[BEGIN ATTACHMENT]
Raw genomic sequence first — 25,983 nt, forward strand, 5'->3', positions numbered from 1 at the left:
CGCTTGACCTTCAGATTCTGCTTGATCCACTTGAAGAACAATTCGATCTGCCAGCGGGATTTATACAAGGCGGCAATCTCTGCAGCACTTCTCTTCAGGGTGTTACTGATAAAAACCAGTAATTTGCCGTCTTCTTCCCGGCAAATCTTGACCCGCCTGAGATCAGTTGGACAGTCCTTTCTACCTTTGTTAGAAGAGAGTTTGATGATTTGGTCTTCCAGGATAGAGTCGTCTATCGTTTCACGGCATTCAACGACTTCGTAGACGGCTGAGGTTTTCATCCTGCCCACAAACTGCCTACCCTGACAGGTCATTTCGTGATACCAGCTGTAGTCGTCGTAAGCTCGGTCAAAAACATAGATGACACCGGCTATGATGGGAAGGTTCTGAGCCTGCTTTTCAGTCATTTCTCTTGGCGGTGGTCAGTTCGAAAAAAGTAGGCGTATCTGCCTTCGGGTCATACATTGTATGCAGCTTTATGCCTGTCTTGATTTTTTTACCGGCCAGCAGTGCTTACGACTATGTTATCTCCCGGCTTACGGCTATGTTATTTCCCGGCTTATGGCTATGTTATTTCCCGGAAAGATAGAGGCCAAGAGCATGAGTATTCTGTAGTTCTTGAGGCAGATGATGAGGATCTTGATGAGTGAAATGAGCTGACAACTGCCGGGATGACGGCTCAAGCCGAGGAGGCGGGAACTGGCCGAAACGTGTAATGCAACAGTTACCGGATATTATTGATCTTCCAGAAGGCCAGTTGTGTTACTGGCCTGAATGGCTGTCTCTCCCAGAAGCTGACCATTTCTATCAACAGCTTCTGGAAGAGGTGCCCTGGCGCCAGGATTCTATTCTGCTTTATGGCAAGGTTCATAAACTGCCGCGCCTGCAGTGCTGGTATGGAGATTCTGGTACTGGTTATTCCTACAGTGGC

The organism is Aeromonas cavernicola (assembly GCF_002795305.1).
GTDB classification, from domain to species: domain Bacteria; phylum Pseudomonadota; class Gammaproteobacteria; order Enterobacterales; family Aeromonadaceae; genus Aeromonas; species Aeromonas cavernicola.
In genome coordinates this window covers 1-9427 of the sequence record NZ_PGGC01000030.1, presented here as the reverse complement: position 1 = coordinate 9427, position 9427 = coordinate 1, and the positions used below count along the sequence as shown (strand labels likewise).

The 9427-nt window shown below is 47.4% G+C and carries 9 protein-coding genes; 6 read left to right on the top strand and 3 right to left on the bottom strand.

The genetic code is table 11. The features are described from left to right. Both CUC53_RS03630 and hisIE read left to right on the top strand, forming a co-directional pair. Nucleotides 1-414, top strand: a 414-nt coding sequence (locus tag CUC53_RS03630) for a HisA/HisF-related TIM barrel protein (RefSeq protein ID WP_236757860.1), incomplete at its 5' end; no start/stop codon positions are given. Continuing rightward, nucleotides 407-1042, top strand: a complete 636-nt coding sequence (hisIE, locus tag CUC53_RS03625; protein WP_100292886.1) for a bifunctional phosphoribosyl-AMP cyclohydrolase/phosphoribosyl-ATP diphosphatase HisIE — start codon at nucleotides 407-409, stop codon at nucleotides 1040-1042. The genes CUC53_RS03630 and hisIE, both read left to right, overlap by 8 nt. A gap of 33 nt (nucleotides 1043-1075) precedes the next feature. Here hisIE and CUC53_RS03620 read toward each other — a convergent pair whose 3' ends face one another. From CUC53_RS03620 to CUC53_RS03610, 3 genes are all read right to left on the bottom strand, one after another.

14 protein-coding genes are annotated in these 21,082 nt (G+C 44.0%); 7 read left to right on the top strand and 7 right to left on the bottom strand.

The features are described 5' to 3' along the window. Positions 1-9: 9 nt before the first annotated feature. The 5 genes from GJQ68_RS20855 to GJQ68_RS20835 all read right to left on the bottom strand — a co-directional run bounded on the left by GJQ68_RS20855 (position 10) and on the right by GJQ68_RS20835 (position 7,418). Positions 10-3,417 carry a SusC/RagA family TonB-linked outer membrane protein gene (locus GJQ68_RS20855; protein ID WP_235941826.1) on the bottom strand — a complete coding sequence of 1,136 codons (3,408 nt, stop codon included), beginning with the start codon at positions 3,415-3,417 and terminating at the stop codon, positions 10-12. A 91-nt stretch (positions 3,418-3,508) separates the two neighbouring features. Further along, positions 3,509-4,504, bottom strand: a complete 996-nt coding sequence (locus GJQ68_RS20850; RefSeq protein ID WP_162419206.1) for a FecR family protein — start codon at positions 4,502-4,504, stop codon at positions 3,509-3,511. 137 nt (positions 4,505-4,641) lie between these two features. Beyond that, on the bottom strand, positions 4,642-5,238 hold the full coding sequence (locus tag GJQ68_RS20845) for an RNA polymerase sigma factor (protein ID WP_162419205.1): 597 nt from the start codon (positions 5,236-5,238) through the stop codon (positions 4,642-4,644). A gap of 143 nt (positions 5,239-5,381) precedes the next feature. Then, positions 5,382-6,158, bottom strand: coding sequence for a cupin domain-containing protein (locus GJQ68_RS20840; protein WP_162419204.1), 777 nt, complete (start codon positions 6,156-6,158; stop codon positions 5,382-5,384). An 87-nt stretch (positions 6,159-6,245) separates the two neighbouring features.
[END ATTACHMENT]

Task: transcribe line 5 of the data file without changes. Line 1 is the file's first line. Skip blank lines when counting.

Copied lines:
In genome coordinates this window covers 1-9427 of the sequence record NZ_PGGC01000030.1, presented here as the reverse complement: position 1 = coordinate 9427, position 9427 = coordinate 1, and the positions used below count along the sequence as shown (strand labels likewise).